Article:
Halloween II

(Collector's Edition) (1981) Jamie Lee Curtis

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Halloween

(Two-Disc Special Edition) (2007) Malcolm McDowell

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DreamWorks Halloween

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History of Halloween

The Haunted History of Halloween (History Channel) (A&E DVD Archives) (2005)

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Return to Halloweentown

(Ultimate Secret Edition) (2006) Sara Paxton

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The Day After Halloween

(Katarina's Nightmare Theater) Sigrid Thornton

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SpongeBob SquarePants

Halloween (1999) Tom Kenny

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Halloween III

Season of the Witch (1982) Tom Atkins

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Playhouse Disney Halloween

(Just Say Boo/A Spookie Ookie Halloween) (1998) Cole Caplan

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Halloween

25 Years of Terror (2006) John Ottman

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What are some typical American items to send to my friend in France that can't be found there?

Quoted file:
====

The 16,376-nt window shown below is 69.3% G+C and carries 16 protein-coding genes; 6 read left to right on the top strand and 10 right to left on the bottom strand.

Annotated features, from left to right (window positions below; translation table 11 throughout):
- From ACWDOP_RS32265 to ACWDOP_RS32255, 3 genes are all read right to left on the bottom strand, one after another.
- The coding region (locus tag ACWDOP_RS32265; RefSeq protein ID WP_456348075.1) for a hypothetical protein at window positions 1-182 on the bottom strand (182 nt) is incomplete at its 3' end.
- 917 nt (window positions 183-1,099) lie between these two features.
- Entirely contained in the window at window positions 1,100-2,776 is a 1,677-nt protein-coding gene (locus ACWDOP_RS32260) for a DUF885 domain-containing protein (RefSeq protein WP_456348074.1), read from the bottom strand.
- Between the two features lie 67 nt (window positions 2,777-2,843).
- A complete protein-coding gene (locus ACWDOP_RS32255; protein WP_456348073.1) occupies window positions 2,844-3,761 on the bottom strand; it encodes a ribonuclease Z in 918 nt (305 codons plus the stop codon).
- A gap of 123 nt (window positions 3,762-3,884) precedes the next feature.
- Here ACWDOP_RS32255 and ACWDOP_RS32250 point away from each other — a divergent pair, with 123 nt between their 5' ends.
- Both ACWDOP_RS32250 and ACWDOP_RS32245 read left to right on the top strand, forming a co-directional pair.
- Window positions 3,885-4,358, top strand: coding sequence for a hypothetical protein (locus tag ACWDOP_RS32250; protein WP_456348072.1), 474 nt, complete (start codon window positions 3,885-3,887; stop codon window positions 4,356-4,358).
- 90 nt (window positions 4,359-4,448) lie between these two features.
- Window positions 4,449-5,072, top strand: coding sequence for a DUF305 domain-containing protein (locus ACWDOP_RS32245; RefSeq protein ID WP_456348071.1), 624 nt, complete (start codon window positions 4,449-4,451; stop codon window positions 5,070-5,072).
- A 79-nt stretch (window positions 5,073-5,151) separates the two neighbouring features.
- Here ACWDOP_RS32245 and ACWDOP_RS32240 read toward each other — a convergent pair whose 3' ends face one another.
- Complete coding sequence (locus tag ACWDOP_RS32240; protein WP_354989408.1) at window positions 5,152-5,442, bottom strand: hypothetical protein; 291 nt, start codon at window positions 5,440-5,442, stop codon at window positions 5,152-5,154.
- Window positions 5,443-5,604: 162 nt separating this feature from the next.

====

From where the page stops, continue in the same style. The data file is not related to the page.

I will be sending him a package of American items and he will be sending me French things, but i don’t quite know what to put into it. Help? What are some things we have in America that can rarely or never be found in France?

One Response to What are some typical American items to send to my friend in France that can't be found there?

  • WISE OWL says:

    A difficult one, as you find most ordinary things on both side of the Atlantic. It is not as if France was an under developped country. Obviously you could send patriotic things like a small flag or T shirt with an American theme. There is some lovely and unexpensive jewellery, leather items and small pottery items made by native American Indian tribes. Also Christmas tree decorations are different and some, like a gilded maple leaf, do not exist in France. French tea towels are plain so some printed with American recipes like pecan pie or brownies, or an American saying would be interesting. You could send an assortment of used postage stamps. You could send models of American planes that he can build himself or mignature cowboys and Indians, American animals (no bisons or wolves in France) or toy soldiers. Dream catchers. Typical American posters featuring cannyons, landscapes or advertisements. Beakers are are not sold in France: they drink out of cups or bowls, whilst there is a vast choice to be found in the USA. Postcards featuring American Art, landscapes, famous people or buildings. Illustrated calendar. Halloween or Thanksgiving memorabilia (they are American celebrations). Pins or badges. Car number plate copies. Maple syrup is difficult to find in France. Candy is different, no marshmallow for instance or fudge but it would have to be sent in a tin or packet hermetically sealed in the factory.

    If I think of anything else, I’ll come back to you.

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